On a busy Saturday morning in the emergency room, Gerald A. Coleman III, DO, got the call that would change his life. Dr. Coleman, who practices at Lehigh Valley Hospital in Hazelton, Pennsylvania, listened as a paramedic outlined the case: A 25-year-old man had been found frozen in a snowbank, where he’d been lying for 10 to 12 hours in subzero temperatures. The man wasn’t breathing and had no heart rate; the coroner was on his way. Could Dr. Coleman pronounce the patient dead?
What happened next would make headlines around the world. Dr. Coleman asked paramedics to bring the patient, Justin Smith, to the emergency room, where he was given CPR before an airlift to the hospital’s flagship branch for further treatment. Incredibly, Justin survived.
The one-year anniversary of Justin’s hospital release in February 2016 attracted widespread media coverage, including articles from CBS, ABC and the Washington Post, as well as an appearance on the TV show The Doctors. Dr. Coleman says his osteopathic training prepared him to handle a case like Justin’s—a case that has changed his career.
How did Justin’s case unfold?
When Justin arrived in the ER, his chest wall was frozen solid. We did CPR on him for two hours and then flew him to another facility so he could be connected to an extracorporeal membrane oxygenation (ECMO) machine, which oxygenates and circulates the blood. As he warmed up, Justin’s heart started beating and then fibrillating. The cardiothoracic surgeon who was treating him shocked his heart three times, and Justin’s heart began beating normally. Surprisingly, an electroencephalogram (EEG) showed that his brain wave patterns were almost normal and a CAT scan showed no signs of brain edema.
Justin spent 39 days in the hospital. He had to have both pinkie fingers and all his toes amputated, but he has made a full recovery, including a complete return to full brain function. As far as we’ve been able to find in the medical literature, Justin had the lowest core body temperature—68 degrees Farenheit—that anyone has ever survived in North America.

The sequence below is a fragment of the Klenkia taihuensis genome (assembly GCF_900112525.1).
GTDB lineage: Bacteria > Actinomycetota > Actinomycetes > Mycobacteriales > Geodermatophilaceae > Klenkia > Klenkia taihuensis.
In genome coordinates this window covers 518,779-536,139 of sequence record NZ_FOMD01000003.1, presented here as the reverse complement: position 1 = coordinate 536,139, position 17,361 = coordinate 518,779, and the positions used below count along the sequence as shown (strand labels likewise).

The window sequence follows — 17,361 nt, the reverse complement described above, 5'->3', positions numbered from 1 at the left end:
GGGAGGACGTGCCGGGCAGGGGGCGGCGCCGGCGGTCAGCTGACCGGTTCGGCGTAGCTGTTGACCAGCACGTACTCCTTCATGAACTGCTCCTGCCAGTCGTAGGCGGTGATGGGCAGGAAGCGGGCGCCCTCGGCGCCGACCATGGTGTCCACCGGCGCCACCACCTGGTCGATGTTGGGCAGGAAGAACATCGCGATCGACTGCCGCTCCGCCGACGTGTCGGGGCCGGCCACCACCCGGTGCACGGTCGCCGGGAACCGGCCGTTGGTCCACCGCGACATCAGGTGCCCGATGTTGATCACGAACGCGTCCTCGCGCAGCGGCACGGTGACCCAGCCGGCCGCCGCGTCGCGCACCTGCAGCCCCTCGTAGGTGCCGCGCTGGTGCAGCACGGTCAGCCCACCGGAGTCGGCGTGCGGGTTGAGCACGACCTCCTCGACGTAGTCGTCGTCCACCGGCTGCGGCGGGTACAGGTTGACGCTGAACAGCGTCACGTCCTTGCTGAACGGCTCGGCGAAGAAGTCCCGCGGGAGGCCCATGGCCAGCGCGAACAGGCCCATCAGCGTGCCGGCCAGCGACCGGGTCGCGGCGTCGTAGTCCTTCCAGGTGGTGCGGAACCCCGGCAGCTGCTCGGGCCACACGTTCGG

How is it possible that anyone could survive what Justin did?
When your core body temperature drops that much, you almost go into suspended animation. Because your metabolic rate also drops, the brain process that leads to cell death is stopped. In fact, physicians sometimes use therapeutic hypothermia to place patients with conditions such as cardiac arrest or severe trauma in that “suspended animation” state because it gives the health care team more time to treat them.
How has your osteopathic training shaped your approach to medicine?
DOs are trained to care for the whole person, mind, body and spirit, and to be empathetic with family members and patients. The day I got the call about Justin was exactly nine years after one of my daughters died. You never really get over burying a child; it’s one of the worst things anyone can go through, and that experience was at the back of my mind when I got the call about Justin.
Each time I sit down with a patient’s family, I know the emotions they’re experiencing and I’m keenly aware that the patient is someone’s son, spouse or brother or friend.
How has this case changed your career?
My colleagues and I are submitting the case to numerous medical journals and I’m also starting to write a book about the experience.
Before this case, I was starting to feel burned out—I was working a lot of hours, and the emergency room is a stressful place. But this case completely grounded me and reminded me why I’m a physician.